Singapore import tax - How does it work?

Elle Kasser

If you’re planning to import goods to Singapore from overseas, you’ll need to know about the Singapore import tax. Also known as Goods and Services Tax (GST), this can also affect travellers and holidaymakers who shop abroad and want to bring their purchases back home to Singapore.

But how does GST on imports work and crucially, how much does it cost? We’ll cover everything you need to know in our handy guide below.

Plus, we’ll even throw in a handy tip to help you save money with the Wise multi-currency card when shopping abroad, which can be handy if you have GST to pay when you return to Singapore.

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But first, let’s look at the basics you need to know about the Singapore import tax.

📝Table of contents:

How does the Singapore import tax work?

All goods that are brought into Singapore are subject to the Goods and Services Tax (GST), unless they fall under an exempt category. There are also some circumstances in which GST relief may apply, which we’ll look at in just a moment.

GST is calculated based on the value of the goods, and may also include the cost, insurance, freight (CIF) and other chargeable costs. It’s payable whether or not you’ve already paid a foreign sales tax when you bought the goods.

There are two ways you can pay customs tax in Singapore¹:

  1. By making an advance declaration before you arrive back in Singapore (or before the goods arrive). You’ll need to do this no more than three days before your arrival, using the Customs@SG mobile app or web portal. Once you’ve completed this process, you should get an e-receipt to take with you in case you’re stopped at customs when entering Singapore. You can simply show this from your smartphone or other mobile device as proof of GST payment.

  2. By declaring and paying the GST at the Customs Tax Payment Office.

⚠️ It’s your responsibility as the importer of the goods to be honest, accurate and thorough when declaring the value of goods, and paying the right amount of GST.

If you don’t have a receipt or a price tag for the item(s) you’re importing, you’ll still need to pay the import tax. The value for GST purposes will be estimated based on the original price paid, or the value of identical or similar goods in the country you bought the item from.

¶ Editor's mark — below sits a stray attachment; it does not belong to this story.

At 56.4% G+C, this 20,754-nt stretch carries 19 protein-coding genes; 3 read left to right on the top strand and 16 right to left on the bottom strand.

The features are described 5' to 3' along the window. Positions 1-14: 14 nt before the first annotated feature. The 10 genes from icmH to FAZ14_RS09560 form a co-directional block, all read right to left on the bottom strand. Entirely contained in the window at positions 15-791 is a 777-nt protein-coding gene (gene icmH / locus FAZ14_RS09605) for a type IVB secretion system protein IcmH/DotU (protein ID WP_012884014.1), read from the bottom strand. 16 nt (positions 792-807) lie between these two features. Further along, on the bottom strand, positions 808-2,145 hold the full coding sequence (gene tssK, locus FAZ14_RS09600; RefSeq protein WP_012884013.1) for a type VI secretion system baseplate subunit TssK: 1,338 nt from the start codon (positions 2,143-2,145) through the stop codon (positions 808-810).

Singapore import tax rates

The current rate of GST on imports in Singapore is 7%¹. Remember that this is a percentage of the value of the item, plus cost, insurance and freight (CIF) and other chargeable costs. It may also include the duty payable on the goods.

Do I have to pay GST in Singapore on overseas purchases?

You might not think that the Singapore import tax will apply to you if you’re not a business importing goods. However, it can also affect travellers and holidaymakers wanting to bring overseas purchase back into the country.

So, if you’re carrying something back with you (either in hand luggage or your suitcase) and it doesn’t fall into one of the exempt categories for GST relief, you may have to pay the import tax.

The good news is that in most cases, items brought back for personal use or consumption will be covered under GST relief. Let’s take a look at that now.

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GST relief for Singapore travellers

If you’re buying goods abroad to bring back to Singapore for your own personal use, you may be granted GST relief.

This doesn’t apply to any items imported for commercial purposes, so you can’t get GST relief if you’re importing items into Singapore for your business.

🕘 The amount of GST relief you’ll get depends on how long you’re away from Singapore. If you’re visiting another country for 48 hours or more, you’ll get S$500 of GST relief². For overseas trips of less than 48 hours, you’ll only get GST relief of S$100².